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The customer perspective within the Balanced Scorecard


customer perspective

The customer perspective within the Balanced Scorecard – BSC for short, enables organizations to target the market segments in which they have chosen to succeed. Correctly pinpointing the right market segment an organization wants to address helps the same organization develop strategies that maximize outcomes, and, ultimately, financial rewards.

In the past, the customer perspective was not a focal point of the Balanced Scorecard, as companies believed product performance and technology innovation to be the backbones of business success. Nevertheless, customer behavioral trends have gradually emphasized the necessity for understanding what customers need.

The customer is always right

There are many circumstances in which organizations find it critical to create the best product in the industry, or achieve peerless financial performance, but the truth of the matter is that the customer rules over all other things, when it comes to business. An organization cannot achieve any unmatched performances if it does not look at its customers’ needs.

As much as a customer loves an end product he has never experienced before, he/she can also find a million reasons not to purchase it. It may be that this customer finds the product too expensive, too unreliable, too pretentious, or simply too colorful. It may also be that this customer does not like the way he/she was counseled into buying it or that the same customer does not appreciate its functionality.

It all leads to creating value that clients can be satisfied with. Satisfied clients are one of the key components of a company’s strategy for performance.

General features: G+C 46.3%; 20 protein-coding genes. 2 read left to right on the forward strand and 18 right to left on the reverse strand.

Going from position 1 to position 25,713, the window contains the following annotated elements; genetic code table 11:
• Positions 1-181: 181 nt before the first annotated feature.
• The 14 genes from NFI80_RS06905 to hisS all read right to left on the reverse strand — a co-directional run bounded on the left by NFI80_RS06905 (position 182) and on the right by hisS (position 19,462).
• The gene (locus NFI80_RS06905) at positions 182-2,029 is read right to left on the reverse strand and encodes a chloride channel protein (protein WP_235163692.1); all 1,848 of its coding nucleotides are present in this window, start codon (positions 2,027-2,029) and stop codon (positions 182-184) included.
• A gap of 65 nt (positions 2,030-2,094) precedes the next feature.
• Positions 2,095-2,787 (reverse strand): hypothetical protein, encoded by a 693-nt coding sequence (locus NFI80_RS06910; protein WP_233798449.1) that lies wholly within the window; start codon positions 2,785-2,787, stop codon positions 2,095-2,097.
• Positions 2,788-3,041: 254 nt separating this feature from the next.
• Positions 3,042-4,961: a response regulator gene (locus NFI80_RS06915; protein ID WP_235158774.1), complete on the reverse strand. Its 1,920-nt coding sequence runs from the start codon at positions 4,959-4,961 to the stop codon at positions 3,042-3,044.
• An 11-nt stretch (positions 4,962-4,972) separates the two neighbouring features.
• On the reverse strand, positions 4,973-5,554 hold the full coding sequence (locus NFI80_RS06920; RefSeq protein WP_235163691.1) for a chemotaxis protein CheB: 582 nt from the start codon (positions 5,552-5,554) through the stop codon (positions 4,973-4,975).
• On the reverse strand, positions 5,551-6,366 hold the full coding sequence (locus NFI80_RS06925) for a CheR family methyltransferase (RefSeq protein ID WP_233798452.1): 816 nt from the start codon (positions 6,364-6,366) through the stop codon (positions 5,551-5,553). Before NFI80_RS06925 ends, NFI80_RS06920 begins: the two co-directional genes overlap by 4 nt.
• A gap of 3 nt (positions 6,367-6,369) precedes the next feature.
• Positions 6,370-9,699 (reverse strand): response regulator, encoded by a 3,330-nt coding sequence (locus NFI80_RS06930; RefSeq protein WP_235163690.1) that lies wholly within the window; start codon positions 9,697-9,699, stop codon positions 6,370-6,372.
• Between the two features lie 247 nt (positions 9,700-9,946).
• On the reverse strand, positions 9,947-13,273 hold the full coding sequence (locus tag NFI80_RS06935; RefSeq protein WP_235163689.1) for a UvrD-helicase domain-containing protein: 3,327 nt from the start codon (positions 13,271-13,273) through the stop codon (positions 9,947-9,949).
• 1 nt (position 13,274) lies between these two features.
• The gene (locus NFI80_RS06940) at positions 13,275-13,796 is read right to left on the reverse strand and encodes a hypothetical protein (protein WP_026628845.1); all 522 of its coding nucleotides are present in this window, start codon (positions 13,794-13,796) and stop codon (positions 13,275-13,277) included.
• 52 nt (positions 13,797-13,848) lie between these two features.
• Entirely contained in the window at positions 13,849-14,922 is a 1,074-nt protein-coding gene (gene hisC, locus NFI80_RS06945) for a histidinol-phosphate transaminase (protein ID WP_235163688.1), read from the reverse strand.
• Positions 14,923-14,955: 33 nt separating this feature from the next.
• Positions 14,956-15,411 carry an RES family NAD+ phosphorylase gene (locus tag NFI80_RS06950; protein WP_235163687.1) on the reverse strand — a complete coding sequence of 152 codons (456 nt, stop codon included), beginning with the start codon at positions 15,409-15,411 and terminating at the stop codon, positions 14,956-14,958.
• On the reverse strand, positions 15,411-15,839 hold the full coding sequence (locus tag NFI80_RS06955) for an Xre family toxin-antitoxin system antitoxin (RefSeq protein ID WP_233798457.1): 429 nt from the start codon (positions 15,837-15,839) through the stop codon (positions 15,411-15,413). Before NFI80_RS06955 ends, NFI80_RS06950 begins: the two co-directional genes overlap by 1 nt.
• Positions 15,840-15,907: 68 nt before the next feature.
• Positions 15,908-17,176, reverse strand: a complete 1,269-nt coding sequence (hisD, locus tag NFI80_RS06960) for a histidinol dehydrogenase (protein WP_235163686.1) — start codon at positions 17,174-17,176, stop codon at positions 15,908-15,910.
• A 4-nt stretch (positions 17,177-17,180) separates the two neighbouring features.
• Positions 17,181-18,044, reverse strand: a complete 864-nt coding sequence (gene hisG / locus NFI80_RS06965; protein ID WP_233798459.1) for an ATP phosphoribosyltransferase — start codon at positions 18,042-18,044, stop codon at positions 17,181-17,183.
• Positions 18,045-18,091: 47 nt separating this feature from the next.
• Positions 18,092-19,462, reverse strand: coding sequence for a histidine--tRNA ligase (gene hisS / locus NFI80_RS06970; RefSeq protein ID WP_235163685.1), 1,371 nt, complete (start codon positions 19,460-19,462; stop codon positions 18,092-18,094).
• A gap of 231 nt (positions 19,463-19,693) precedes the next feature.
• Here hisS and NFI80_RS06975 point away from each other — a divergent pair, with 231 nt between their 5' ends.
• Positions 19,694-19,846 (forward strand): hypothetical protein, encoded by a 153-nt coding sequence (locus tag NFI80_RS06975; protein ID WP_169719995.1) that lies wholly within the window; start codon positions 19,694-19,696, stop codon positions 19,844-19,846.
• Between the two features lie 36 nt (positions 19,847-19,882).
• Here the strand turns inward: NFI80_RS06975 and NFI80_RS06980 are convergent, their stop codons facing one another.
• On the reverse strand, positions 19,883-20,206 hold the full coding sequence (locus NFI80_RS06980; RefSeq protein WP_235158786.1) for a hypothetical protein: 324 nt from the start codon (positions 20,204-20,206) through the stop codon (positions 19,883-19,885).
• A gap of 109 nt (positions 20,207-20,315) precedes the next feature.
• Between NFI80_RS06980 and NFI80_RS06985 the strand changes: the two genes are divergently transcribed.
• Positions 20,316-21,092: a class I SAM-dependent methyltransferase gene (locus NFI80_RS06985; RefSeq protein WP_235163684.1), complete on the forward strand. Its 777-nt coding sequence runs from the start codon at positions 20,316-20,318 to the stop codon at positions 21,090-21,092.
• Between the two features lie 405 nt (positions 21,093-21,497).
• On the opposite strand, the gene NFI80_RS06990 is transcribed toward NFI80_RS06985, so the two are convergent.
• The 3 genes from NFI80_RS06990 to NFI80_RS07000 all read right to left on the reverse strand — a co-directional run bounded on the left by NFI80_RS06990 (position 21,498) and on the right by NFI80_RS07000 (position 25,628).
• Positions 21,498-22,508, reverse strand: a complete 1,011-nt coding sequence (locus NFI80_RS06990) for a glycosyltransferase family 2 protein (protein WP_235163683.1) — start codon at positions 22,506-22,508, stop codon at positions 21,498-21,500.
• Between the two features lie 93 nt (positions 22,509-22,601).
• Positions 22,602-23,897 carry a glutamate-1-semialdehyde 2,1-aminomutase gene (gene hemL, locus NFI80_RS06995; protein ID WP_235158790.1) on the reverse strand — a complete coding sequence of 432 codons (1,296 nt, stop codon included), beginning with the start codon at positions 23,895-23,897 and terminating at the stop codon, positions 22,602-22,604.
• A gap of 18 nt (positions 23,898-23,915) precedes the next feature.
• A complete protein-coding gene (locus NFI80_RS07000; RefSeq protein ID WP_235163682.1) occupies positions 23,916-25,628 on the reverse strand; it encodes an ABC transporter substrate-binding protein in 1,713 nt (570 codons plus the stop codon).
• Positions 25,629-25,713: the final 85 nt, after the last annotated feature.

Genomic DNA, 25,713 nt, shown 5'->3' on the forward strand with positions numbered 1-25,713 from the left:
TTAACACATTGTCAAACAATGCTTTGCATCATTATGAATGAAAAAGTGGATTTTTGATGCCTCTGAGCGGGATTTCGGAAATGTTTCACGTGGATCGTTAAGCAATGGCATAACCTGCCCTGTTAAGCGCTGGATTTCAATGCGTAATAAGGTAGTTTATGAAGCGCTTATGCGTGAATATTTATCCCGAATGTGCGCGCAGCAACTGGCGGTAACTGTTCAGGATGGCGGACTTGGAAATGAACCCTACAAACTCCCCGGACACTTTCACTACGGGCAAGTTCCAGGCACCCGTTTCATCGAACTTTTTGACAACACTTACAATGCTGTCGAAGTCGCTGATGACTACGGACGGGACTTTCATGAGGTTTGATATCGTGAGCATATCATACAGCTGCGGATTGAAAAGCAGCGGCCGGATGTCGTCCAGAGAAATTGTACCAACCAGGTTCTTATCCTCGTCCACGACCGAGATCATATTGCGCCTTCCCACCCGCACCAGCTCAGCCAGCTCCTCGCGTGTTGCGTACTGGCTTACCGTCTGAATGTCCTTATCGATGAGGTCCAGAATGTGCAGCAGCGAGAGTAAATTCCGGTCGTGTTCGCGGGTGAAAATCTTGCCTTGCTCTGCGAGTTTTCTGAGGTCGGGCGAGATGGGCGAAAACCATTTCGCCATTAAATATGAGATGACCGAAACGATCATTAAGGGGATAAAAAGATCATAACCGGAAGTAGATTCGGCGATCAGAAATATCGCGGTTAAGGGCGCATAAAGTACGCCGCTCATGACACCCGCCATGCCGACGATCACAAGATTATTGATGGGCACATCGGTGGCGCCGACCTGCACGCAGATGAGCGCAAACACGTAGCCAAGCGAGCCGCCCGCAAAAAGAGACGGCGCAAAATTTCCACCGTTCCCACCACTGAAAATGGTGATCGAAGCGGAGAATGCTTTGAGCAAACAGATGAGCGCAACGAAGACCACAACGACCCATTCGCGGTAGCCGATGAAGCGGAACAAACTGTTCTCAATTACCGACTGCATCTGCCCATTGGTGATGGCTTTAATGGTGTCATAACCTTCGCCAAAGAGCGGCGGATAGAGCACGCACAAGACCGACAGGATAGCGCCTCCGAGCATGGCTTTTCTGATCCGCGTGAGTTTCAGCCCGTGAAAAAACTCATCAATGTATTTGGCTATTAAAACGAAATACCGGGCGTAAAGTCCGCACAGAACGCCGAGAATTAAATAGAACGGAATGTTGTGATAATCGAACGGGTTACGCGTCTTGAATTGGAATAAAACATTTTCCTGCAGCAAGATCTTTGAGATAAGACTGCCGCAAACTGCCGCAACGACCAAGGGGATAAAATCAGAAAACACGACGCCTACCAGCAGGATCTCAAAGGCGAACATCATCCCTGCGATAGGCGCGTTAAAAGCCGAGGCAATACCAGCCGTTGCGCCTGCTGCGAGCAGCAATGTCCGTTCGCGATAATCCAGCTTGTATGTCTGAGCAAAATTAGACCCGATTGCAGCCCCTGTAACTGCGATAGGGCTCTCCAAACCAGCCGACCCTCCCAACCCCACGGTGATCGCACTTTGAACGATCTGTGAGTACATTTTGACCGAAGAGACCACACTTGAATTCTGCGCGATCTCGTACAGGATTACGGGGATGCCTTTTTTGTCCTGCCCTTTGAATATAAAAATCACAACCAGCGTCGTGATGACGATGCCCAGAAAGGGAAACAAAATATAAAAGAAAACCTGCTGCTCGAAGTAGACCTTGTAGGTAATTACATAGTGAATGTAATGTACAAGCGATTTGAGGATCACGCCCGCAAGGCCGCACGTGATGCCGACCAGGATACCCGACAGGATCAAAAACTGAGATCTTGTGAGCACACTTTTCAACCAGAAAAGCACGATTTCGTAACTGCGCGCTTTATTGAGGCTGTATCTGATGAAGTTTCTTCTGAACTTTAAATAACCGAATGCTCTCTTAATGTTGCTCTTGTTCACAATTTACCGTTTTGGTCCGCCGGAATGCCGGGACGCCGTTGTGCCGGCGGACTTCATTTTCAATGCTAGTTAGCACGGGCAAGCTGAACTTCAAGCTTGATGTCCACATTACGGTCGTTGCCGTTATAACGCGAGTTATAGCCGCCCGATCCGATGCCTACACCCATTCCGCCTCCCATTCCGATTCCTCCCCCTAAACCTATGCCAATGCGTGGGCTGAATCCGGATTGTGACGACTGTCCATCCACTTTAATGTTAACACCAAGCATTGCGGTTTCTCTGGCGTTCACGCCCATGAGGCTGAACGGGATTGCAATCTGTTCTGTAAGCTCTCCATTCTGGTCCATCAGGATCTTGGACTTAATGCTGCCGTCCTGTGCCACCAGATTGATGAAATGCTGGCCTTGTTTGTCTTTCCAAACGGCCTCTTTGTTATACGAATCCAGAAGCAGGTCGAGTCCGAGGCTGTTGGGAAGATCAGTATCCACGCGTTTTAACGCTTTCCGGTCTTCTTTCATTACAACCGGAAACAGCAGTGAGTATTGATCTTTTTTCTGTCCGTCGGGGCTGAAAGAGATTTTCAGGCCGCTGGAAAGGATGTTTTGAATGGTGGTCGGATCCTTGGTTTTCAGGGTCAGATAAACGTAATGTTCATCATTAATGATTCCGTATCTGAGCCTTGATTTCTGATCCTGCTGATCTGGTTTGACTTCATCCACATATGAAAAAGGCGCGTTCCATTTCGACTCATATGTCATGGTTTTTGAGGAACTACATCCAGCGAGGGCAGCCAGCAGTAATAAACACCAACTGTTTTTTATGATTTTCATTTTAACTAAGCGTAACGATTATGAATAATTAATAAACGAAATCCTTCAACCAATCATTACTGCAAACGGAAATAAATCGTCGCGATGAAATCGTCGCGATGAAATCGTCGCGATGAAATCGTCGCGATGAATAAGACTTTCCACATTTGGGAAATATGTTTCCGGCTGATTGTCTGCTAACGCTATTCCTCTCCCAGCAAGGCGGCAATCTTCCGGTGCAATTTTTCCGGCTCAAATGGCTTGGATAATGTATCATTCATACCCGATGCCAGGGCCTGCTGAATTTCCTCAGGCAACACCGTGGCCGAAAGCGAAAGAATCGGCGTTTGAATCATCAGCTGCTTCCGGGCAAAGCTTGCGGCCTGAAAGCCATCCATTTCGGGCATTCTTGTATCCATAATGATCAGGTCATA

The question is: How do we keep customers satisfied, in order for them to buy our products, so that the company increases its profitability? Ultimately, profitability is about growth, and with growth, processes can be advanced and improved, while employees are incentivized into developing skills for performance.

Another issue that an organization must tackle is retaining customers that are profitable and attracting new customers that can help maintain financial gain.

Developing loyalty from all perspectives

Before building its Balanced Scorecard, an organization must define the segment of the industry’s market it wants to tackle. Market research can be a very useful tool in developing customer strategy.

Out of the entire population purchasing our product, market research helps us identify those clients that are beneficial to our organization. Once a business has identified its market segments it can set up the objectives and indicators to be monitored within the Balanced Scorecard.

According to Kaplan and Norton, customer perspective indicators can be divided into two categories: the customer core group and the differentiators. The customer core indicators are the ones that all companies want to use, namely: % Market share, % Customer satisfaction, % Customer retention, % Customer acquisition and, last but not least, $ Customer profitability.

The differentiators are performance driver indicators, the ones that the company monitors in order to maximize the value of the core indicators. The latter indicators focus on product attributes, customer relationship, the image and reputation of the company. The selection of the performance driver indicators, as opposed to the customer core indicators, is more sensitive to strategy authenticity.

There is no balance scorecard that standardizes differentiators. These indicators have to be determined and optimized in direct accordance to one particular organization’s unique customer strategy. These indicators, ultimately, focus on providing value to customers while nurturing the competitive advantage an organization has over the other.

The Balanced Scorecard is not a standardized template. Organizations have to put it to work independently. Effective use of the customer perspective can contribute to maximizing the benefits of all other perspectives within the BSC.

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